Does the Bible state the world is flat?


[This is the first point in an overly long document which was sent, purporting to prove there are errors in the Bible. This first point claims that the Bible states the world is flat. I'm not going to give space for false teaching, but I want to illustrate with this first point the errors in logic that are being used.]

P Creation Myth:

Two creation myths open Genesis, the first but compositionally later is textually based on Psalm 104, which has remarkable parallels to the 14th century BCE Akhenaten's "Hymn to the Sun," (Day):

Gen 1:1-2, 6-7, 9a: At the time when Elohim created / separated the skies and the Earth when the Earth had been shapeless and formless, and darkness was on the surface of the deep, and the spirit of Elohim was hovering on the face of the water. And Elohim said, "Let there be a dome / firmament in the midst of the waters, and let it separate the waters from the waters." And Elohim made the dome / firmament and separated the waters that were under the dome / firmament from the waters that were above the dome / firmament. . . . And Elohim said, Let the waters be concentrated under the skies into one place, and let the land appear, (NRSV, corrected).

Notice that you have a flat surface of the waters of the "deep"--tehom--????—into which appears land. This is a flat Earth. Day notes that Ps use of tehom--????—to denote the primeval waters also appears in Ps 104:6 (Day).


"A straw man argument is an informal fallacy based on misrepresentation of an opponent's position. To "attack a straw man" is to create the illusion of having refuted a proposition by substituting a superficially similar proposition (the "straw man"), and refuting it, without ever having actually refuted the original position." [Wikipedia]

The author presents the standard "higher criticism" argument that the Bible was not written by those it claims as its authors. Instead, higher criticism imagines that there must have been multiple authors whose works were combined to present a story. What is missing is any proof that these were ever separate stories. It is a claim without documentation or evidence.

Notice the claim that Genesis 1 and 2 were written after Psalm 104. Genesis is a part of the books of Moses. Psalm 104 was written most likely by David. There is a good 500 years difference between the two with Moses preceding David.

There are several accounts of the creation in the Bible. Genesis 1:1-2:4 gives an account from the viewpoint of the world as a whole. "This is the history of the heavens and the earth when they were created" (Genesis 2:4). Genesis 2:4-5:1 gives the history of Adam from his viewpoint. "This is the book of the generations of Adam" (Genesis 5:1). Psalm 104 is a hymn in praise of God's works: "O LORD, how many are Your works! In wisdom You have made them all; The earth is full of Your possessions" (Psalm 104:24). It speaks of both what God did during the Creation and afterwards, though it makes no claim of being a detailed or chronological account.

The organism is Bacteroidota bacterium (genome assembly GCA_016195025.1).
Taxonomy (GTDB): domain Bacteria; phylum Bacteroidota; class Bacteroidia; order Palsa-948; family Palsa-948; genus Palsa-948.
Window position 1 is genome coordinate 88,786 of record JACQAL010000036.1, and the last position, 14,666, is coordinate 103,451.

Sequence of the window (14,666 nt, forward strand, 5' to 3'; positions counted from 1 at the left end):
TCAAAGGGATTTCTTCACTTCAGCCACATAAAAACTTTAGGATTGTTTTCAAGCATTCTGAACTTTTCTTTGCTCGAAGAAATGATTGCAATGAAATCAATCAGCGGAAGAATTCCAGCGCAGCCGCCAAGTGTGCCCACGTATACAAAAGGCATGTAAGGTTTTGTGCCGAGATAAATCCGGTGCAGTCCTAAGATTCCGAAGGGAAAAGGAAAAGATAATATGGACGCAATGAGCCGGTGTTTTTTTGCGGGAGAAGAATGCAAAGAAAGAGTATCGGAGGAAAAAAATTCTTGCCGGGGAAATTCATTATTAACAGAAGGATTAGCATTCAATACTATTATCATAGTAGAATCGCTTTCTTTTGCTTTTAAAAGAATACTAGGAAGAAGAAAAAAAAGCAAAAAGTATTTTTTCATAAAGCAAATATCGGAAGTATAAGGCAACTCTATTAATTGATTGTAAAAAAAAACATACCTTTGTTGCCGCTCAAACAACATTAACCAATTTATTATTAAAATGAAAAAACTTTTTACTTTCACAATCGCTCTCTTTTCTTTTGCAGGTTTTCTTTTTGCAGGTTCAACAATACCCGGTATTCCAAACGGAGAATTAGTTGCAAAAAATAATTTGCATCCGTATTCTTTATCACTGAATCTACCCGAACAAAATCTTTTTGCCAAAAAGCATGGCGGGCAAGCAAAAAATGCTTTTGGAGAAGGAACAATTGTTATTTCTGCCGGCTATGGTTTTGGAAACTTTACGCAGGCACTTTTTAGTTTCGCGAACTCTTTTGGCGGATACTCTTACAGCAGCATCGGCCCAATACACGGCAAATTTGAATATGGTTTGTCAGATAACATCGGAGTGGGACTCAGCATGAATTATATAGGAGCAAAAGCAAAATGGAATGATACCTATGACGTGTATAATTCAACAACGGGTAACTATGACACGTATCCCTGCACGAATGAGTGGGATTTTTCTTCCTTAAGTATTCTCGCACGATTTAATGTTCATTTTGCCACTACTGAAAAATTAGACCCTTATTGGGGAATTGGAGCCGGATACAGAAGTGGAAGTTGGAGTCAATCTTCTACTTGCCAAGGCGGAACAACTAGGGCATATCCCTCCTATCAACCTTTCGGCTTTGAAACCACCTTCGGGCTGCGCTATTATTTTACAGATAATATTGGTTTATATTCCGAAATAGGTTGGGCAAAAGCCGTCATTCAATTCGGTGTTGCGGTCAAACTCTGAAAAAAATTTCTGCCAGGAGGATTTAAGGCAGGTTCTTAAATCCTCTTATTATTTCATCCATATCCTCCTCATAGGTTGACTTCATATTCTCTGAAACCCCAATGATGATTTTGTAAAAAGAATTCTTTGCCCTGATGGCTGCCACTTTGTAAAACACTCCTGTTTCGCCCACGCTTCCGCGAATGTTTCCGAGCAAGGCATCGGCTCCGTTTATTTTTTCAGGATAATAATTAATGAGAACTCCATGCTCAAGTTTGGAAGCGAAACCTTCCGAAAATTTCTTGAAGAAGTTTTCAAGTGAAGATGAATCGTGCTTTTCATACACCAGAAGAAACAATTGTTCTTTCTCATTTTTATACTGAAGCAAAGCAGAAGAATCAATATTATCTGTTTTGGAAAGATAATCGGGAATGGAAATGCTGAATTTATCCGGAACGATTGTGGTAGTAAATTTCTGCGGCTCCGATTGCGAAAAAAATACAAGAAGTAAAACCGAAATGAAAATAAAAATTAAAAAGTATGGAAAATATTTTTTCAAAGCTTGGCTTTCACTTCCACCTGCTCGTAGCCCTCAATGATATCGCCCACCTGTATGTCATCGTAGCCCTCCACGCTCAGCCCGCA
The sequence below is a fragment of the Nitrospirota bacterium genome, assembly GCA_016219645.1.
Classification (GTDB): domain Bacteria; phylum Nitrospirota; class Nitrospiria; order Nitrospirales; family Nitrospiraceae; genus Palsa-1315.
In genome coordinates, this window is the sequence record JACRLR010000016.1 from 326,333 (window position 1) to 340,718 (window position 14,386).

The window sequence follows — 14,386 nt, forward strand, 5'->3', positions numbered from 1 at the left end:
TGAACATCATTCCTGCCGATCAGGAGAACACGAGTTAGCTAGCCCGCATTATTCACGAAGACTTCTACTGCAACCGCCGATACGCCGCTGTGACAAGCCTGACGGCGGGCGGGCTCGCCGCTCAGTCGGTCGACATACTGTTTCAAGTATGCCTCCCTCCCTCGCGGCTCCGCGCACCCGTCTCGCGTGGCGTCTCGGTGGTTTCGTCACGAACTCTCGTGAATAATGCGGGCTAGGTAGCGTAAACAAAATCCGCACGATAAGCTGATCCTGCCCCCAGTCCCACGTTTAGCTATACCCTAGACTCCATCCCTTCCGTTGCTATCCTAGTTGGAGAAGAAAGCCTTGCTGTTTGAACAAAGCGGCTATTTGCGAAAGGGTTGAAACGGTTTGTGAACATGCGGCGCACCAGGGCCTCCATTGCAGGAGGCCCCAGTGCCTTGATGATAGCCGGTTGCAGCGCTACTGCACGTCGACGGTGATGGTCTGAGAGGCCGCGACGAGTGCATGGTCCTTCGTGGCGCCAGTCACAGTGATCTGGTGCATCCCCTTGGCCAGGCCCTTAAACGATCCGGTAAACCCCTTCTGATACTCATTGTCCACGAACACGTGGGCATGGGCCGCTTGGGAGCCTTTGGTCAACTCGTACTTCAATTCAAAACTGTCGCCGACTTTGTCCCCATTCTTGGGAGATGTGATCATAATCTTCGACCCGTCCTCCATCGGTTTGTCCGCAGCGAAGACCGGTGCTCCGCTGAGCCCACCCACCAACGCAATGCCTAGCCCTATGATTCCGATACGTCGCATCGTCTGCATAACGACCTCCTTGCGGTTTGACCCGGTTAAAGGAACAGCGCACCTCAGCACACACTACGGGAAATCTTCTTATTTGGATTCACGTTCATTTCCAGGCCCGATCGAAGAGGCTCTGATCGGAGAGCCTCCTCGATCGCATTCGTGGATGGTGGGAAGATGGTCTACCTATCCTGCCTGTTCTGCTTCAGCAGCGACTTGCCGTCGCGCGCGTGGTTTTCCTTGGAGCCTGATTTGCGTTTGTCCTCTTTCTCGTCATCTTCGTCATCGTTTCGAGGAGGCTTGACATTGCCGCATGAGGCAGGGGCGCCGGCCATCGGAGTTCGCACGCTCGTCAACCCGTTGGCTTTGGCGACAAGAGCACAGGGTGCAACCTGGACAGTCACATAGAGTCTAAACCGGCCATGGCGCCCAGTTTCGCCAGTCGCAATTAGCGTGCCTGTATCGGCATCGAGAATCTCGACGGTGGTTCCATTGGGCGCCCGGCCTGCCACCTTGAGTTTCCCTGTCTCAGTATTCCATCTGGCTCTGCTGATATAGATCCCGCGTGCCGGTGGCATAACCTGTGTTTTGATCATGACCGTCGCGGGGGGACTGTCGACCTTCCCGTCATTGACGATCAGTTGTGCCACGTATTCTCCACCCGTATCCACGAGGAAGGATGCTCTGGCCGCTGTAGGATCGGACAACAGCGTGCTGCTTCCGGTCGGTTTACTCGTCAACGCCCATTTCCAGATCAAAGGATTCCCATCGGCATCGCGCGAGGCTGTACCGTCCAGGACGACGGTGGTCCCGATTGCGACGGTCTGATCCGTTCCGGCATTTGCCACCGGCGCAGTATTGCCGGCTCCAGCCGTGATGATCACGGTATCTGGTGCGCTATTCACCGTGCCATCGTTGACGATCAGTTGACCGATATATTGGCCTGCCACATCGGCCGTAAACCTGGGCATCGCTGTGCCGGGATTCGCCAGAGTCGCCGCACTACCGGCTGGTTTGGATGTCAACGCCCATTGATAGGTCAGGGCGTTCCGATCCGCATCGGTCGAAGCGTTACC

The claim that Psalm 104 was a copy of the Egyptian Akenaten's Hymn to the Sun is quite a stretch. I've read through the "proof." There are several sections which talk about similar themes, such as lions coming out at sunset to hunt prey. But since this is a natural phenomena, there is no reason to claim that one author was familiar with the other document. The whole claim is based on catch phrases, not exact parallel descriptions or ideas. If you take note of various comparisons, you will see that the complete Psalm 104 is not used and the few lines that are used are moved out of order to force a match with Akenaten's hymn. Even then good size chunks of Akenaten's hymn have no match in Psalm 104.

Though the intent is to claim that the Bible teaches a flat earth, most of the argumentation is aim to make the Bible appear to be unreliable. In other words, the author is attempting to distract the reader so that his intended point can't be analyzed readily. The real core of the argument is a claim that the Hebrew word tehom implies that something is flat. There is just one small problem. "Flat" isn't in tehom's definition. Tehom is "A noun meaning 'the depths of the ocean'" [The Complete Biblical Library]. In other words, it is a word for a very large, three-dimensional volume of liquid. Such matches the beginning description that the world was without form (Genesis 1:2).

It is a straw man argument because it uses none existent definitions and a claim that because land appeared in the oceans, therefore the author of Genesis must have thought the world was flat. Strange, the writer of this argument knows that land appears in the oceans and has no trouble grasping that the world is round. One idea does not lead to the other. Thus the author tries to undermine the credibility of the Bible by claiming that it calls the world flat when it fact it is only this author who makes the claim. The Bible doesn't refer to the world as flat.

The rest of the document consists of similar empty arguments dressed up as if they were scholarly researched conclusions. "Let no one deceive you with empty words, for because of these things the wrath of God comes upon the sons of disobedience" (Ephesians 5:6).